Though it’s begun to quiet down, lately we have had 24/7 coverage of Ebola; all Ebola, all the time.
I suspect if someone came home from a visit to South Africa and developed the hiccups, they would immediately be surrounded by big men in biohazard suits and forced into quarantine (never mind the fact that South Africa has no Ebola, and hiccups are not a symptom of Ebola).
For the record, Influenza, commonly known as the flu, causes far more deaths than Ebola in the U.S. – by a very long shot. So far we have had exactly one death due to Ebola in the country – but anywhere from 3,000 to 49,000 people die of flu each year.
In the U.S., Ebola is only a threat to the healthcare workers treating the very sick Ebola patient. By good fortune, a patient with Ebola is only infectious when he is sick. Sick people go to the hospital where healthcare workers are at risk. A sick Ebola patient is pretty juicy – wet cough, vomiting and diarrhea. All fluids are highly infectious. Cough hard enough and you spray whomever is in front of you. This is not airborne transmission, it is more like being spit on. These large droplets do not stay in the air. They fall to the floor, and the virus dies when they dry.
So if you work on the Ebola isolation unit of the designated tertiary care hospital, extreme care is needed.
Those of us who aren’t treating patients in the isolation unit should be far more worried about the flu. This is a much more evolved virus. It has been interacting with human immune systems for thousands of years, and has progressed after going through about a bazillion virus cycles. Influenza is an unstable virus with a high mutation rates (“mutation” means a change in the virus). Most of the random changes don’t work out, but even a million monkeys typing for a million years do come up with something. The flu virus has enough successful mutations that it adapts and often becomes immune to last year’s vaccine. This is why you need a new flu vaccination each winter.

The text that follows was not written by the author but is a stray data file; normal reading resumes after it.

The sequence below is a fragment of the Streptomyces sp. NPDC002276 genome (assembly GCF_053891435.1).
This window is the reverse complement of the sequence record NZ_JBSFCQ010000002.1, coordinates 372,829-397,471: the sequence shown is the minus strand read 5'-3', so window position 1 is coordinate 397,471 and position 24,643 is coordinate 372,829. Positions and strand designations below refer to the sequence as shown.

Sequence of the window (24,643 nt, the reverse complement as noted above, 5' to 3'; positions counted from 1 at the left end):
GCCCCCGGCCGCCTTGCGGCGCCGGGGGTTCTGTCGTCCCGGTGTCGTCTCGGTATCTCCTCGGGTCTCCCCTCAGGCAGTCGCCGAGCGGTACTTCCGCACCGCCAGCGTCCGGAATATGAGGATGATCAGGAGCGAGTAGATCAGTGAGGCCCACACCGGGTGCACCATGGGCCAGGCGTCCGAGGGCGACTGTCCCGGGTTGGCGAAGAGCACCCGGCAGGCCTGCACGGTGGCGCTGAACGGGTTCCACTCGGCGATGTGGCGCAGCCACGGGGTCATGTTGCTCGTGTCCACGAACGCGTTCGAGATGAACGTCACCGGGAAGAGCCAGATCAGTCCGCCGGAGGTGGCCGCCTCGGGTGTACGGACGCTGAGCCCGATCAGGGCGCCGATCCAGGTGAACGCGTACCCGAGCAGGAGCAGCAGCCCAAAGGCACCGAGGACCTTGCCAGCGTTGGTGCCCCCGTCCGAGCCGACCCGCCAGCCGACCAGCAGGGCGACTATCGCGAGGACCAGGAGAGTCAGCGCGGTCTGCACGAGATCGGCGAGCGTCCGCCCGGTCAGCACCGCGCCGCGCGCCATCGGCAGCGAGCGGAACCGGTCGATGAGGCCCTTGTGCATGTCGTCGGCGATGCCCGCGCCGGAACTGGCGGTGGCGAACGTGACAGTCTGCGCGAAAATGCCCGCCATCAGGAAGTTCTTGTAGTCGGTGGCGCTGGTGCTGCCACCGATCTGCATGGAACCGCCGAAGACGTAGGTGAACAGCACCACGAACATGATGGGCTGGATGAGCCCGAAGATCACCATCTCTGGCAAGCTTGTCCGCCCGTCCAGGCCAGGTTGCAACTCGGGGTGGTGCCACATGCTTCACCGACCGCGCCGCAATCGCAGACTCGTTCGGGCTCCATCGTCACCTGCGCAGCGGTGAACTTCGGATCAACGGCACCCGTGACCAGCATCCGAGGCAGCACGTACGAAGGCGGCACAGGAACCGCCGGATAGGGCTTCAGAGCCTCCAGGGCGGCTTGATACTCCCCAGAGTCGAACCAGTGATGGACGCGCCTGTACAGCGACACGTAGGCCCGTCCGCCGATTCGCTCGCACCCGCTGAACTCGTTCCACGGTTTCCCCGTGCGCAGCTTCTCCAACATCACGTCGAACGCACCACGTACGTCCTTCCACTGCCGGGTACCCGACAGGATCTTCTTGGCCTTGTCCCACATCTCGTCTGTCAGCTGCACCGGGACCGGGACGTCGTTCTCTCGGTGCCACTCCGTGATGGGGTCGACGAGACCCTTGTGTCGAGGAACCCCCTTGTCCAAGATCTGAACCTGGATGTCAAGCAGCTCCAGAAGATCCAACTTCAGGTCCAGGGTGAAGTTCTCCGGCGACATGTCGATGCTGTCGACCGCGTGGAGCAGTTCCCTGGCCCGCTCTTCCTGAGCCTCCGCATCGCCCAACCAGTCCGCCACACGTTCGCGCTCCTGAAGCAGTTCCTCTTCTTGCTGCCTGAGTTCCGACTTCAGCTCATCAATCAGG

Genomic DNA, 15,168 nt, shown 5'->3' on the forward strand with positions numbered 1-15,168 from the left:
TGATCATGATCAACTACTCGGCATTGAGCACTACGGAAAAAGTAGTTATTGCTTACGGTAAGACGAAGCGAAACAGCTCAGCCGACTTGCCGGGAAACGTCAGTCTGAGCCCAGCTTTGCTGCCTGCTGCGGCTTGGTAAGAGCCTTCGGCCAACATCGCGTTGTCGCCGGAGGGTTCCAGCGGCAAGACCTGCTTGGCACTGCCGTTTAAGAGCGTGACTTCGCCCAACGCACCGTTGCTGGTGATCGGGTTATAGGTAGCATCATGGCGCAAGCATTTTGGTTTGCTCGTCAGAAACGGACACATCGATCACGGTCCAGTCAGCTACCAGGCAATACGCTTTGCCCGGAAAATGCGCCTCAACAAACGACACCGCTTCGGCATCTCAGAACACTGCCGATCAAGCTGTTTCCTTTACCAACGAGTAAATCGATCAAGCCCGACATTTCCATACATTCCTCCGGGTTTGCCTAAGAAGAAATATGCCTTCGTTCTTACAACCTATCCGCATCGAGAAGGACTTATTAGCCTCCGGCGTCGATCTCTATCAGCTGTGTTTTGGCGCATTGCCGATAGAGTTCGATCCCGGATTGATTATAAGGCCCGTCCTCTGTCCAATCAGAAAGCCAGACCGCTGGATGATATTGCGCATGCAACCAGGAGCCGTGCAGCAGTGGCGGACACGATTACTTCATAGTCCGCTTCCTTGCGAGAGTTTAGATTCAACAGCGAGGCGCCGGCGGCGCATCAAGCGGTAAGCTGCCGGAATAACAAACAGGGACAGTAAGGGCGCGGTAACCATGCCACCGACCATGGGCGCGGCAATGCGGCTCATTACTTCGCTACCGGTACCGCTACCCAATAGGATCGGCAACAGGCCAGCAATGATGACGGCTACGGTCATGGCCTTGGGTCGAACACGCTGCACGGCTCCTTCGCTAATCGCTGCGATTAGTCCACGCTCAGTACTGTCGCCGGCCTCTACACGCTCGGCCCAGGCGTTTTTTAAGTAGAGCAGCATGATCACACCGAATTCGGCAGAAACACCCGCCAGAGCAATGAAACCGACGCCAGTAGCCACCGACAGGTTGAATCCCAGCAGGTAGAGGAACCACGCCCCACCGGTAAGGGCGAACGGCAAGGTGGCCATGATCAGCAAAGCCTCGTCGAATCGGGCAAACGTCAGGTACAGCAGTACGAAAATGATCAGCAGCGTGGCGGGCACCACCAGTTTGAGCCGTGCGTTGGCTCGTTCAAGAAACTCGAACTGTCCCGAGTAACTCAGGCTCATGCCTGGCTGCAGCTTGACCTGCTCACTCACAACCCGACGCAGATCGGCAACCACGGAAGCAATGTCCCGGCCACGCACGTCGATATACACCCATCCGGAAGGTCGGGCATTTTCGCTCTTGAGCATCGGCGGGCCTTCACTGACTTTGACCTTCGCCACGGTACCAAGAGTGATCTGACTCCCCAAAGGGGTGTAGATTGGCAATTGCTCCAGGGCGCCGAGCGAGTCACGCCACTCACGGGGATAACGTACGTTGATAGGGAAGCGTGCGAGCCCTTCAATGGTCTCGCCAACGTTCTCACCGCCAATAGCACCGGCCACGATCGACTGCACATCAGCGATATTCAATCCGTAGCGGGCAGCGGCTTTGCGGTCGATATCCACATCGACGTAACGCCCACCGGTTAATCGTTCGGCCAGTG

From a virus’s point of view, airborne transmission is ideal, and the flu has this figured out. A coughing fit in a room will likely expose most people in the room to flu. The virus remains suspended in the air indefinitely, and it is perfectly happy to dry out and still remain infectious. People in the very early stages of flu can spread large amounts of the virus before they feel bad enough to get treatment. Thus getting exposed to influenza this winter is a likelihood, and prudence would indicate vaccination was a great idea.
Getting exposed to Ebola outside of a hospital setting is extremely unlikely. How many people will encounter a person just back from West Africa who happens to vomit on them while on their way to the hospital? That qualifies as cosmic bad luck – less likely to occur than winning the Megabucks lottery.
Don’t let the overlap of symptoms concern you. Almost all viruses start out the same way. Some achiness, headache, fever and respiratory symptoms. Later you get the specifics, the rash of measles, the nausea of gastroenteritis, or the severe headache of meningitis.
So a reasonable reaction to flu season is vaccination. If you are not in healthcare, the chance of meeting Ebola is vanishingly small.
Donald Bucklin, MD (Dr. B) is a Regional Medical Director for U.S. HealthWorks and has been practicing Clinical Occupational Medicine for more than 25 years. Dr. B works in our Scottsdale, Arizona clinic.
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